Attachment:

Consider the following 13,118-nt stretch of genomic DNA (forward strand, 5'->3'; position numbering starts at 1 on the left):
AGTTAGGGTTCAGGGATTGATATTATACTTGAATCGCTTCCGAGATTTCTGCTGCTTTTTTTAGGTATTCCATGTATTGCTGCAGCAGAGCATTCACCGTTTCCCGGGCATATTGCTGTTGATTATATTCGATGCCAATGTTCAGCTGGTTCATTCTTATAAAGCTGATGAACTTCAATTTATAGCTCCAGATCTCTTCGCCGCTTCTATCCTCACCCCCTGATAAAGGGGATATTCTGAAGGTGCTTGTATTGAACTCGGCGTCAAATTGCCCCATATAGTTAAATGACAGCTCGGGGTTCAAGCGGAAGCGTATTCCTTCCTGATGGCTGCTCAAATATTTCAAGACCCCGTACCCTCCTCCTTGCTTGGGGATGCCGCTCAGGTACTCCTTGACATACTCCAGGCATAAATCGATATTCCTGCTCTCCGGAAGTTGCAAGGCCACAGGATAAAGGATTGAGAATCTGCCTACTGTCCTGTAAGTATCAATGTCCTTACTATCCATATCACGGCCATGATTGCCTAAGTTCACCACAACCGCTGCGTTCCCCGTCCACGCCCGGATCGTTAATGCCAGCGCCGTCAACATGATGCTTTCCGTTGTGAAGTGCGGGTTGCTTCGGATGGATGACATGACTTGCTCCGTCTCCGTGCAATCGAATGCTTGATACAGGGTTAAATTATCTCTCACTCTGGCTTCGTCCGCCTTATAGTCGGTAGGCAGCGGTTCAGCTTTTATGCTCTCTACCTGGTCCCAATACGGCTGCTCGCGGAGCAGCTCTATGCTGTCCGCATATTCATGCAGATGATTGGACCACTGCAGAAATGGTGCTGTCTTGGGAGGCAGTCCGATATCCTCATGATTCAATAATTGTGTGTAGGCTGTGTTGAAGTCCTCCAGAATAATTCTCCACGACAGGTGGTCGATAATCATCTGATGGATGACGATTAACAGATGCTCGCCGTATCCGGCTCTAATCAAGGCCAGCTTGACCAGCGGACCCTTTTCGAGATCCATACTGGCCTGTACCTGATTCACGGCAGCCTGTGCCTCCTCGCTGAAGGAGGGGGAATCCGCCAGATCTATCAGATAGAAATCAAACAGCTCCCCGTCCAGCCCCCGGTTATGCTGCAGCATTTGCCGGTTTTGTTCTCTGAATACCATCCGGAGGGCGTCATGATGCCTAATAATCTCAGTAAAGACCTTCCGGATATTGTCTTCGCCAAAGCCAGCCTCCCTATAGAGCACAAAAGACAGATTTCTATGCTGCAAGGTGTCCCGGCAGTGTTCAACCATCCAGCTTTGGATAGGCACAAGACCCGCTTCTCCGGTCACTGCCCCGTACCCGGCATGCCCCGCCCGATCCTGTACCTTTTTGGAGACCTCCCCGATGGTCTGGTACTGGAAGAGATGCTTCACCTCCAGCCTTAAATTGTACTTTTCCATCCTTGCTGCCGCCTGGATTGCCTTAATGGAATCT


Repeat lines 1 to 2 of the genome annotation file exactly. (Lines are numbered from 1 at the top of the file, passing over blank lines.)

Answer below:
Consider the following 13,118-nt stretch of genomic DNA (forward strand, 5'->3'; position numbering starts at 1 on the left):
AGTTAGGGTTCAGGGATTGATATTATACTTGAATCGCTTCCGAGATTTCTGCTGCTTTTTTTAGGTATTCCATGTATTGCTGCAGCAGAGCATTCACCGTTTCCCGGGCATATTGCTGTTGATTATATTCGATGCCAATGTTCAGCTGGTTCATTCTTATAAAGCTGATGAACTTCAATTTATAGCTCCAGATCTCTTCGCCGCTTCTATCCTCACCCCCTGATAAAGGGGATATTCTGAAGGTGCTTGTATTGAACTCGGCGTCAAATTGCCCCATATAGTTAAATGACAGCTCGGGGTTCAAGCGGAAGCGTATTCCTTCCTGATGGCTGCTCAAATATTTCAAGACCCCGTACCCTCCTCCTTGCTTGGGGATGCCGCTCAGGTACTCCTTGACATACTCCAGGCATAAATCGATATTCCTGCTCTCCGGAAGTTGCAAGGCCACAGGATAAAGGATTGAGAATCTGCCTACTGTCCTGTAAGTATCAATGTCCTTACTATCCATATCACGGCCATGATTGCCTAAGTTCACCACAACCGCTGCGTTCCCCGTCCACGCCCGGATCGTTAATGCCAGCGCCGTCAACATGATGCTTTCCGTTGTGAAGTGCGGGTTGCTTCGGATGGATGACATGACTTGCTCCGTCTCCGTGCAATCGAATGCTTGATACAGGGTTAAATTATCTCTCACTCTGGCTTCGTCCGCCTTATAGTCGGTAGGCAGCGGTTCAGCTTTTATGCTCTCTACCTGGTCCCAATACGGCTGCTCGCGGAGCAGCTCTATGCTGTCCGCATATTCATGCAGATGATTGGACCACTGCAGAAATGGTGCTGTCTTGGGAGGCAGTCCGATATCCTCATGATTCAATAATTGTGTGTAGGCTGTGTTGAAGTCCTCCAGAATAATTCTCCACGACAGGTGGTCGATAATCATCTGATGGATGACGATTAACAGATGCTCGCCGTATCCGGCTCTAATCAAGGCCAGCTTGACCAGCGGACCCTTTTCGAGATCCATACTGGCCTGTACCTGATTCACGGCAGCCTGTGCCTCCTCGCTGAAGGAGGGGGAATCCGCCAGATCTATCAGATAGAAATCAAACAGCTCCCCGTCCAGCCCCCGGTTATGCTGCAGCATTTGCCGGTTTTGTTCTCTGAATACCATCCGGAGGGCGTCATGATGCCTAATAATCTCAGTAAAGACCTTCCGGATATTGTCTTCGCCAAAGCCAGCCTCCCTATAGAGCACAAAAGACAGATTTCTATGCTGCAAGGTGTCCCGGCAGTGTTCAACCATCCAGCTTTGGATAGGCACAAGACCCGCTTCTCCGGTCACTGCCCCGTACCCGGCATGCCCCGCCCGATCCTGTACCTTTTTGGAGACCTCCCCGATGGTCTGGTACTGGAAGAGATGCTTCACCTCCAGCCTTAAATTGTACTTTTCCATCCTTGCTGCCGCCTGGATTGCCTTAATGGAATCT